At the end of his (wonderful) review of my book, Nature Wars,* Russell Baker notes the idea of professional sharpshooters training local hunters to cull overabundant deer, and communities offsetting costs by selling the venison at local farmers’ markets. He then quotes me as saying it’s a good idea “but it probably won’t happen anytime soon.” Understanding why is important.
Selling wild game is illegal in the US. None of the “wild game” on today’s restaurant menus is wild. Every bit of it is farm-raised, for good reason. Ending the commercial sale of wildlife for food, fur, and feathers was at the foundation of conservation movement efforts to stop the uncontrolled slaughter of wild animals and birds a century ago.
What replaced this market hunting became known as the North American Model of Wildlife Conservation, under which all the wildlife belongs to all the people, to be managed by government on their behalf under rules that keep wild populations healthy but under control. These rules include obeying seasons (when people can hunt or trap); what sex can be harvested (killing only males grows a population, killing females reduces it); how many creatures can be taken per day or per season (bag limits). Everyone who abides has equal access to enjoy wild bounty. Hunters and trappers pay the state (by buying a license) to do what the state wants done.
Painstakingly put into place with slowly building enforcement muscle, hunting for profit was ended, the science of wildlife management was born, and miraculous comebacks of many species resulted—to the point of today’s overabundance.
While the North American model continues to work in many rural areas and with many species, it has clearly broken down in areas of suburban, exurban, and rural sprawl where hunting and trapping are restricted and wild populations—especially deer—proliferate. Instead of, say, ten to fifteen deer per square mile in an unpeopled landscape, forty, eighty, and more than a hundred deer per square mile are now common in parts of suburban, exurban, and rural sprawl.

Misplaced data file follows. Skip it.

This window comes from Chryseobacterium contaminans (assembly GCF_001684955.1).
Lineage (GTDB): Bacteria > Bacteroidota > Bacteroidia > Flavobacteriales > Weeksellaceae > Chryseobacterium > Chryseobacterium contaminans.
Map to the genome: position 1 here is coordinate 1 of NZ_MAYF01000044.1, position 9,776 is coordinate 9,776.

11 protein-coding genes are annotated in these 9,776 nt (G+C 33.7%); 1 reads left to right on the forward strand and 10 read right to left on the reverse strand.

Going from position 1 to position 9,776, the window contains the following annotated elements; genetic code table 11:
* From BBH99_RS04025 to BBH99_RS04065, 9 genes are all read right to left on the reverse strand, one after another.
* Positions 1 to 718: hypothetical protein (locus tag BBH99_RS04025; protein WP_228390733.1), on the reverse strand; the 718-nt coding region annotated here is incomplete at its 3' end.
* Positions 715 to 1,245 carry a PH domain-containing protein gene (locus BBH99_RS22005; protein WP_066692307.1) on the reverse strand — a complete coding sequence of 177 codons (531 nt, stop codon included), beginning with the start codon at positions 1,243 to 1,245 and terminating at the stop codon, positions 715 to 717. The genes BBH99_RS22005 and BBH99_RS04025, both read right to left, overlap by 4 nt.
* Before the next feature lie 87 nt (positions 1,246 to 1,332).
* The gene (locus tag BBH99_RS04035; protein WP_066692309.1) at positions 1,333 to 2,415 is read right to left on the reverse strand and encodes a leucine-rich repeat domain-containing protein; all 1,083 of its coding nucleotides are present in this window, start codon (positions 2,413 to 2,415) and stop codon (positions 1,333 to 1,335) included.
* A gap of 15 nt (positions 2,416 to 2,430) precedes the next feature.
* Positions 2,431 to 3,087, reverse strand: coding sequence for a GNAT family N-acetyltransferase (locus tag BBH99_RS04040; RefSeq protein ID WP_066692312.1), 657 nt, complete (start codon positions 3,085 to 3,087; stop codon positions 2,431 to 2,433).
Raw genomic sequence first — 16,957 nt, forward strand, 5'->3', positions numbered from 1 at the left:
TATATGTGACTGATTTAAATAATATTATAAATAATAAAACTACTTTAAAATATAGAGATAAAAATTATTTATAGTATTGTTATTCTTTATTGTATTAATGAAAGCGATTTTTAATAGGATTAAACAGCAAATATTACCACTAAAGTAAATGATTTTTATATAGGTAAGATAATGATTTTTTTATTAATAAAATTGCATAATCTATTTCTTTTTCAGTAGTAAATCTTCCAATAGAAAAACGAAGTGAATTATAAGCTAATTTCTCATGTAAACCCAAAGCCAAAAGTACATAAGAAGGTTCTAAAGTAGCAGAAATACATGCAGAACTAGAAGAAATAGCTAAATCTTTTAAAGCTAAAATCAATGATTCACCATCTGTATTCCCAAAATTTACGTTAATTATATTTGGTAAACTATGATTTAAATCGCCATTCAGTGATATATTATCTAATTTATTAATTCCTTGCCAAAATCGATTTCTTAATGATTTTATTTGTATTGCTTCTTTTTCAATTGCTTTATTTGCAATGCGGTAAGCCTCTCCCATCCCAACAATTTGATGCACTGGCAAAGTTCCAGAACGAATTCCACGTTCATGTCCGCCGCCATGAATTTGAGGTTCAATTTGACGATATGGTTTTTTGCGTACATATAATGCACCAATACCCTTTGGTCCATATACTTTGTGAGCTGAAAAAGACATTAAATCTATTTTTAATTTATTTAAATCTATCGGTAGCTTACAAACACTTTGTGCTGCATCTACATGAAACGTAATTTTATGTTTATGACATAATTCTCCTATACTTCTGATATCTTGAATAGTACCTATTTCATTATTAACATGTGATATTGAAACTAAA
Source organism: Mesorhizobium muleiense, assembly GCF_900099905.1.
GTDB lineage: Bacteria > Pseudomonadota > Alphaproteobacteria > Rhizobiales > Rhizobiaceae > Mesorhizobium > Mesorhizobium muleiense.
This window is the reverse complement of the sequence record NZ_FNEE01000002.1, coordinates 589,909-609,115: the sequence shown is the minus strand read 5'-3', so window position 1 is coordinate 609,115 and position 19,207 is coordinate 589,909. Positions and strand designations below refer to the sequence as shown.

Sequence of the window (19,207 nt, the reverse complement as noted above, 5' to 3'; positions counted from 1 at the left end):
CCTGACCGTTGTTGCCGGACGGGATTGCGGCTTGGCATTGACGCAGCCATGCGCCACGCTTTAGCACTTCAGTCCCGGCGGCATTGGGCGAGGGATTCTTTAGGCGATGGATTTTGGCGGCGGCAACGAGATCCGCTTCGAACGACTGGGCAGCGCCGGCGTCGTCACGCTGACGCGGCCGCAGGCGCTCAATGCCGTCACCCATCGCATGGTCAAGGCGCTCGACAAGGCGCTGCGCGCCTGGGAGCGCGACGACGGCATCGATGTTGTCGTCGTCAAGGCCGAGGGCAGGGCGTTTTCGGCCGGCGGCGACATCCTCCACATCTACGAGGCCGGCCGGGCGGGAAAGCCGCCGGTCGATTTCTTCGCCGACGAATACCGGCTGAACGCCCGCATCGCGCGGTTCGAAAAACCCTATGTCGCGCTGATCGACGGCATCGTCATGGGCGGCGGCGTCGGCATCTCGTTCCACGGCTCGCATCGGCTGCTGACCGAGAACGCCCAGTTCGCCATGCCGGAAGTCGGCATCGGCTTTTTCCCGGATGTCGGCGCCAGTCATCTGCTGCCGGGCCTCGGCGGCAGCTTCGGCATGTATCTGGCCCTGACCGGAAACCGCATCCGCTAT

What to do? In recent years various state wildlife agencies have tried tweaking the model—lengthening the hunting season, increasing bag limits, and issuing doe-killing permits in areas of overabundance. It hasn’t worked in many areas.
Bringing back some form of commercial deer hunting has been talked about by deer biologists for years, but quietly since it is anathema to the wildlife management establishment. To them, it harkens back to the exploitative times that drove species to the brink of extinction. However, in 2011, the Wildlife Society Bulletin published an article entitled: “Regulated Commercial Harvest to Manage Overabundant White-Tailed Deer: An Idea to Consider?” It outlined a well-thought-out regimen for experimental, localized, targeted, regulated, and monitored commercial deer harvesting that actually improves on the model, affords the opportunity to end deer demonization and see deer instead as a valuable natural renewable resource—think locavore protein.
A culling regimen designed to lower the population would require targeting females especially, plus adult males. Fawns born in the spring would be eight months or so old by midwinter, when most sharpshooting is now done. They could be killed or spared, depending on local sentiment. In any case, such culling would come after, and thus not interfere with, the normal fall deer-hunting season. Dressing, butchering, and inspecting would have to be worked out. Since most farm markets operate in spring, summer, and fall, culled venison would be sold frozen, which in my experience doesn’t detract from either flavor or tenderness.
So far, no state wildlife agency has stepped up to try a pilot experiment of granting a Commercial Deer Harvesters License for use in a specific locality to reduce overabundant deer. Too bad.